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Exercise and Pregnancy: Benefits, Challenges and What Nobody Talks About – Dr. Julie Schurr

Exercising pregnant has its own set of goals, challenges and benefits, but it most definitely doesn’t look like your exercise regimen prior to the baby bump. Understanding the why and how modifications to your exercise routine can help keep you safe is important and so rarely discussed.

In our experience, a pregnant woman motivated to stay fit for herself and for her baby can expect positive impacts in her mood, physical strength and endurance and on the development of her child. Clear evidence shows a reduction in certain pregnancy conditions like gestational diabetes and hypertension with regular exercise. Controlling your weight and improving your endurance and core and pelvic floor strength has also shown to lessen the first stage of labor (the cervical dilation phase) and maybe the second stage (the pushing phase).

Labor is aptly named. I remind patients of this during the common struggle with fatigue and exhaustion while in the throes of a long labor- it’s Work! Exercise and the associated mindset of pushing the limits of your physical strength and endurance is a very similar experience to being in labor. That familiarity trains the brain and strengthens your body to endure while in labor. Pregnant women who exercise regularly move, feel and breathe better in labor. And besides, you get the best “prize” in the world at the end that makes it all completely worth it!!

When addressing the common question about the kinds of exercise to do while pregnant, I typically ask about the type of exercise they are currently doing. If you aren’t an active member of a rowing team, now is not the time to join. I’m always excited when a newly pregnant patient is motivated to stay fit when pregnant, but common sense is the rule to avoid injury and potential harm. Here’s a few pearls I share with patients.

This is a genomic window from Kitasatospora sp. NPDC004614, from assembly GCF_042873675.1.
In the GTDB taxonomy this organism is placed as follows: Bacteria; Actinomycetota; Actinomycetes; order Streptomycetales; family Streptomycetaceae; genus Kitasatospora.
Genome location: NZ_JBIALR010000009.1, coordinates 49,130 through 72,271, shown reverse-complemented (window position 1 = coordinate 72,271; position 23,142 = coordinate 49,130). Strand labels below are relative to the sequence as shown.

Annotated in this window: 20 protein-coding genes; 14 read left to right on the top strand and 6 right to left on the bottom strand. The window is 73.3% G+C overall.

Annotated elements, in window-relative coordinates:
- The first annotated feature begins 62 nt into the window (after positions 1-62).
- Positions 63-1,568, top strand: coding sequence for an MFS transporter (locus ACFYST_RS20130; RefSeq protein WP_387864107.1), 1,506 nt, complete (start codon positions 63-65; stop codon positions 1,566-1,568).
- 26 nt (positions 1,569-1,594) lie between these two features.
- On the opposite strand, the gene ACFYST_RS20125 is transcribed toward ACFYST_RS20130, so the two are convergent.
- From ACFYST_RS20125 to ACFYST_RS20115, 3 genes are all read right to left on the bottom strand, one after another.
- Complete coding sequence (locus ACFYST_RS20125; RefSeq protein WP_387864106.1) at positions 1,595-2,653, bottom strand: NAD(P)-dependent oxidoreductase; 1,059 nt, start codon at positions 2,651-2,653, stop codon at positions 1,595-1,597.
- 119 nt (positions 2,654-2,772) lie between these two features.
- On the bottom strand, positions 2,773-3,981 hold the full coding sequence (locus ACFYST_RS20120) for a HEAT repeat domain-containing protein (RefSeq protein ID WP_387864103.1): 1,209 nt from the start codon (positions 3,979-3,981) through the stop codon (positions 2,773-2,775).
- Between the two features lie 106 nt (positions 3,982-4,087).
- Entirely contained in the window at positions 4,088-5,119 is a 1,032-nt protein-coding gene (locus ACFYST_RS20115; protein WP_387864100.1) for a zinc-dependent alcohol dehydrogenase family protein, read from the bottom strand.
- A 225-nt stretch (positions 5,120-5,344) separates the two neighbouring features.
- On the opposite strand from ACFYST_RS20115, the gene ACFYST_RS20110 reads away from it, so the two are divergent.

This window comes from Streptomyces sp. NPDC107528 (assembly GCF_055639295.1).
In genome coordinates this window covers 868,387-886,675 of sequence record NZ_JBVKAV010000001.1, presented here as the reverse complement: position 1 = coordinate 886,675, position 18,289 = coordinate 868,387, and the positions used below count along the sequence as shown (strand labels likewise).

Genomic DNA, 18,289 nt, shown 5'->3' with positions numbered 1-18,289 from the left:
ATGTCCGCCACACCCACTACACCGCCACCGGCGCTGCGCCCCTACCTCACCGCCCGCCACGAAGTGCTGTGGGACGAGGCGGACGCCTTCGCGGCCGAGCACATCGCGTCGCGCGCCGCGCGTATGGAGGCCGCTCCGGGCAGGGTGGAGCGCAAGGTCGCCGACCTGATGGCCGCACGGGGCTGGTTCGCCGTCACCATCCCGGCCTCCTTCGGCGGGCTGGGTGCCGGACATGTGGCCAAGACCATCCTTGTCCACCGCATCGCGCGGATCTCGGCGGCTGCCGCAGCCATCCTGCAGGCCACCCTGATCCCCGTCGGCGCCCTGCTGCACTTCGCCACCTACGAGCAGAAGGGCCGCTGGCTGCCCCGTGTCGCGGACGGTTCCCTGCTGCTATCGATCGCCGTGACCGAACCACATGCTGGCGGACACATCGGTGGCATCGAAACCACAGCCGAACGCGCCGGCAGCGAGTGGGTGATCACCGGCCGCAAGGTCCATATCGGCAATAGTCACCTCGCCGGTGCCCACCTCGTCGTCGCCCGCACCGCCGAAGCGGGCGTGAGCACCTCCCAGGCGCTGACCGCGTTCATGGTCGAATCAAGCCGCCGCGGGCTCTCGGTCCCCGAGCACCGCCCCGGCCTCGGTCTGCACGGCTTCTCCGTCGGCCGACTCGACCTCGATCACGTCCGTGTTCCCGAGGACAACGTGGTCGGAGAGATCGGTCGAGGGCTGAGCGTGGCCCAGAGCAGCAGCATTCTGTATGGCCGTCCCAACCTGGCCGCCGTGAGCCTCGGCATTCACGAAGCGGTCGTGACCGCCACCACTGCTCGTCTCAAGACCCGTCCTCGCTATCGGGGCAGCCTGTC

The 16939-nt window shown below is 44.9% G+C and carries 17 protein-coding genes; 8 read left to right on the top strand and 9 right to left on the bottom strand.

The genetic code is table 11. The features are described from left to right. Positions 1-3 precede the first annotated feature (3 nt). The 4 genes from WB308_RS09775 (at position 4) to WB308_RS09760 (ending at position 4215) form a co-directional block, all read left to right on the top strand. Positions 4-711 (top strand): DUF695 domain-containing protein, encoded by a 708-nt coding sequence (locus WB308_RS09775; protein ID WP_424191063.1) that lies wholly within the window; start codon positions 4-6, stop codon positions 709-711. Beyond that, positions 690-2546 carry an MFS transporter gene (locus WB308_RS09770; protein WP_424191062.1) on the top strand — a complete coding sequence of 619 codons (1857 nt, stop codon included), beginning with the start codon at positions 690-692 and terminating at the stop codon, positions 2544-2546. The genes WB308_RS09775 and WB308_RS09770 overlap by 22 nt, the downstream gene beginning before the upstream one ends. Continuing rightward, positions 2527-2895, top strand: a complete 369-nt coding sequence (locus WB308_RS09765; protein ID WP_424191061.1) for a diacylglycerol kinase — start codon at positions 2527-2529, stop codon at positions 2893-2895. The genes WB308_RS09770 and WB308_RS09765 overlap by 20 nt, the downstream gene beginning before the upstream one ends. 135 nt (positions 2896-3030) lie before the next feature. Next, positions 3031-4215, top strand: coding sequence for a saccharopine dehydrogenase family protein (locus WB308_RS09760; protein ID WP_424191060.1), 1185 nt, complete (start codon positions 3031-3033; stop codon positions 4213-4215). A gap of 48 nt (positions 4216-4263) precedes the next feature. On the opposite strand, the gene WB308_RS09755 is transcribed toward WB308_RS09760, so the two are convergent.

1. Use the “Talk Test”. In the era of Apple Watches and Fitbit we can monitor just about everything about ourselves while exercising. Breathlessness during exercise is the poor man’s monitor signaling a move towards anaerobic threshold. Your goal in pregnancy is to remain aerobic, meaning all of your tissues are easily perfused with oxygen, and that includes your pregnant uterus, and by proxy, your baby. If you can talk or sing a song while exercising you are aerobic. Looking at your heart rate at the point of breathlessness is interesting as it will decrease as the cardiovascular and respiratory demands rise as your pregnancy advances, and its different for everyone depending on your age and level of physical conditioning prior to pregnancy. In other words, a 20-year-old elite athlete may be breathless at a heart rate of 180bpm in her first trimester and 160 bpm in her third trimester. While a busy 40-year-old executive who exercises just twice weekly becomes breathless at 140bpm in her first trimester and 120bpm at term.
  2. Cardio is Important. Yes, training your heart and lungs and burning calories is good stuff. If you like running, hit the streets or treadmill. Alternatively, other good cardiovascular options include swimming, rowing, stairs and shadow or bag boxing. The goal is a sustained elevation in heart rate for 30-45 minutes. Cardio trains your heart and your breath and builds endurance; all important when pregnant.
  3. Strength Training is Key.  It is a myth that lifting weights builds bulky muscles. Strength training will tone and define your muscles while making them stronger, but a woman does not look like Arnold Schwarzenegger unless she works out continuously and uses certain supplements. That being said, I typically advise pregnant women to use smaller weights and do more frequent repetitions. This is because during pregnancy our center of gravity is shifted as the pregnancy advances and our core becomes a bit unbalanced placing a lot of strain on the back. Back strain in pregnancy can happen with simple day-to-day activities. Exercise increases the risk. Simply using your body weight for strength training also works well (e.g. planks and push-ups, Pilates and some Yoga) with minimal risk. Strength training also increases your metabolism by increasing your lean muscle mass.  This has some long lasting effects and helps you lose your “pregnancy weight” post-delivery.
  4. Don’t forget to Stretch. The mantra of every personal trainer and physical therapist I’ve ever met. I would interject “Gently and Slowly”. Pregnant joints can be hypermobile and at risk for injury. Thinking “Slow and Gentle” allows you to listen to what your muscles, tendons and joints say. Stop if pain occurs. Classes like Yoga and Pilates are good as long as your instructor can provide you with some modifications. Alternatively, check out the prenatal yoga class given by our very own Christine Kern Steffen, CNM- The Madison Midwives!